World Cup: U.S. gains confidence but not win in scoreless tie against England
Soccer isn’t always about winning and losing. Sometimes it’s about how you play the game.
Take Friday’s World Cup match between the United States and England, the No. 5 team in the world. Not so long ago, that would have been one the U.S. had all but conceded before kickoff.
Not anymore. On this night, in a game that ended in a scoreless tie, it was the Americans who were in control. They outfought the English and outshot them, outhustled and outmuscled them.
That used to happen the other way around.
And though the U.S. lacked the exclamation point of a goal, the draw earned it something just as important as a win. It earned the Americans the confidence to know they have a place in the conversation when the best teams in the game are being discussed.
“This team has come a very long way,” Chelsea and U.S. midfielder Christian Pulisic said. “We should be proud of the performance, but most of all it should spark confidence.”
There have already been five times as many scoreless draws in this year’s World Cup in Qatar as there were in the entire 2018 tournament. What gives?
The U.S. got here by rewriting a narrative that once said the Americans weren’t good enough, savvy enough or technical enough to compete with the world’s top teams. That’s clearly a myth that has been busted with 17 members of the U.S. roster playing either in England or for a major first-division club in Europe.
“I’m not sure who’s thinking that. You look at the team, they’ve got some really good players,” English midfielder Jordan Henderson said.
“Tonight,” England coach Gareth Southgate said of the U.S. performance, “didn’t surprise me one bit.”
It shouldn’t. Two games into this World Cup, the U.S. has already played the top two teams in the U.K., where the sport was invented. And the Americans are undefeated.
They also are winless because the games against Wales and England both ended in draws. But the two points leave the U.S. in control of its own destiny heading into Tuesday’s group-play finale with Iran. Win that game and the Americans are on to the round of 16 for the fourth time in five World Cups.
Anything short of that and their tournament is over.
“Anytime you’re in a World Cup and you get to go into the last group game controlling your destiny, that’s a pretty good thing,” U.S. coach Gregg Berhalter said.
Chef Giulio Caccamo joined the U.S. men’s national soccer team at its hotel in Qatar, where he makes players and staff three buffet-style meals a day.
The Americans said before the match they would cede possession and try to exploit England on the counterattack, and they did just that in an entertaining first half. Although England had the ball nearly twice as long as the U.S., the Americans had the best chances with Yunus Musah, a former England youth international, and Pulisic each putting headers just wide, Weston McKennie chipping a shot from the center of the box over the net, and Pulisic banging a left-footed shot off the crossbar.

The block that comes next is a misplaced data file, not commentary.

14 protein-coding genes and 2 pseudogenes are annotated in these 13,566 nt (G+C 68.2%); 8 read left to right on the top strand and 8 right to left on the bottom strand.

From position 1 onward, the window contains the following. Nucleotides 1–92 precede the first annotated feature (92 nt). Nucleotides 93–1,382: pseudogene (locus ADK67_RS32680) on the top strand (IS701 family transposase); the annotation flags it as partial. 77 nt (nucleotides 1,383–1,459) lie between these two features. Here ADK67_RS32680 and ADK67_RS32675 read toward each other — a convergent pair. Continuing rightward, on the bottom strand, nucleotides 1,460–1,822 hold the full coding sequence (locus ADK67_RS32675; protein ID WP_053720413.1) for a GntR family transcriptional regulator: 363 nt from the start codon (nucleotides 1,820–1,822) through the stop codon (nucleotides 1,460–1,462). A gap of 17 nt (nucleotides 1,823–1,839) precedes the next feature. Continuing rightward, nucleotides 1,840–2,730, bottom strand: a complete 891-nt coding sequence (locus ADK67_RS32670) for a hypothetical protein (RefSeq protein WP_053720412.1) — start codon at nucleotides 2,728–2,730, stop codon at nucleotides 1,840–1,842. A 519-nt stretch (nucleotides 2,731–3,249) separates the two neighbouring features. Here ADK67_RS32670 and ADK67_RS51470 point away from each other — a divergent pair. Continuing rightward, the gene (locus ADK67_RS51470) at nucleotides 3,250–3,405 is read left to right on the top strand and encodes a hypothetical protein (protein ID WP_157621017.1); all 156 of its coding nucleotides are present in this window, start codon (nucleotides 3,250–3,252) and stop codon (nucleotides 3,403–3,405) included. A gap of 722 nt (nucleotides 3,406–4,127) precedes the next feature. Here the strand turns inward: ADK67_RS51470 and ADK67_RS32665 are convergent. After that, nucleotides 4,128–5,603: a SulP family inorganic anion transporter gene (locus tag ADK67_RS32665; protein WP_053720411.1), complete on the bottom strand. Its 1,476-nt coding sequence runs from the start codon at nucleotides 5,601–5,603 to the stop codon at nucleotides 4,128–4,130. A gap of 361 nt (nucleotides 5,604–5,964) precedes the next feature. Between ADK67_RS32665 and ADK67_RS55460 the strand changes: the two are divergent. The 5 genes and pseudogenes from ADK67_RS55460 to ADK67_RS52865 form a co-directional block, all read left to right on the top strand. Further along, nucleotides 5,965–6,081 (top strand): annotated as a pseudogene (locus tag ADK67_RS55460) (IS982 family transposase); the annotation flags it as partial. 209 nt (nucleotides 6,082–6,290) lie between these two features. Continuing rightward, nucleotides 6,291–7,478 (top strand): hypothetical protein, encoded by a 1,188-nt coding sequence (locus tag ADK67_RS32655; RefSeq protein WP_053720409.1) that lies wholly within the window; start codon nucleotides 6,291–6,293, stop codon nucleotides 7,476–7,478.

The U.S. was especially dominant in the midfield, where Wright, McKennie and Tyler Adams, with a lot of help from Pulisic, harried England all night.
England’s most dangerous opportunities came at either end of the first half, with Walker Zimmerman blocking a shot from Harry Kane that looked to be headed for the back of the net in the 10th minute and U.S. keeper Matt Turner diving to push Mason Mount’s low right-footed blast just wide in stoppage time.
⚽ 2022 Qatar World Cup
That was a good omen for the U.S. because England hasn’t won a World Cup game that was scoreless at the half since 2006. It wouldn’t win this one either — nor would it lose it, though Kane threw a fright into the Americans with a header in second-half stoppage time that went just wide of the post.
Friday’s match was the 20th World Cup game the U.S. has played against a European rival since beating England in the 1950 tournament, and it has won only one of those 20. That didn’t change Friday, but the shutout was the first over a European rival in the World Cup in 72 years.
“We’re making progress,” Adams said, “and moving in the right direction.”
Still, the mood afterward was one of frustration, not elation.
“We played well enough to get three points, defended well enough to get three points,” Fulham and U.S. defender Tim Ream added. “To not have that, it lets them off the hook.”
The U.S. has only three days to rest and recuperate before facing Iran, which leads the U.S. by a point in the group standings after beating Wales on a pair of goals late in stoppage time Friday. The top two teams in the four-team group advance to the knockout rounds, and the U.S. can’t get there without a win.
“It’s been a three-year journey of a lot of ups and downs. Now that we’ve gotten here and tested ourselves against good, quality opponents, it feels good,” said Adams, who plays in England with Leeds United. “But we can’t be too happy with ourselves.”
Pulisic added: “The job’s not even close to done. We’ve got a lot of work to do.”
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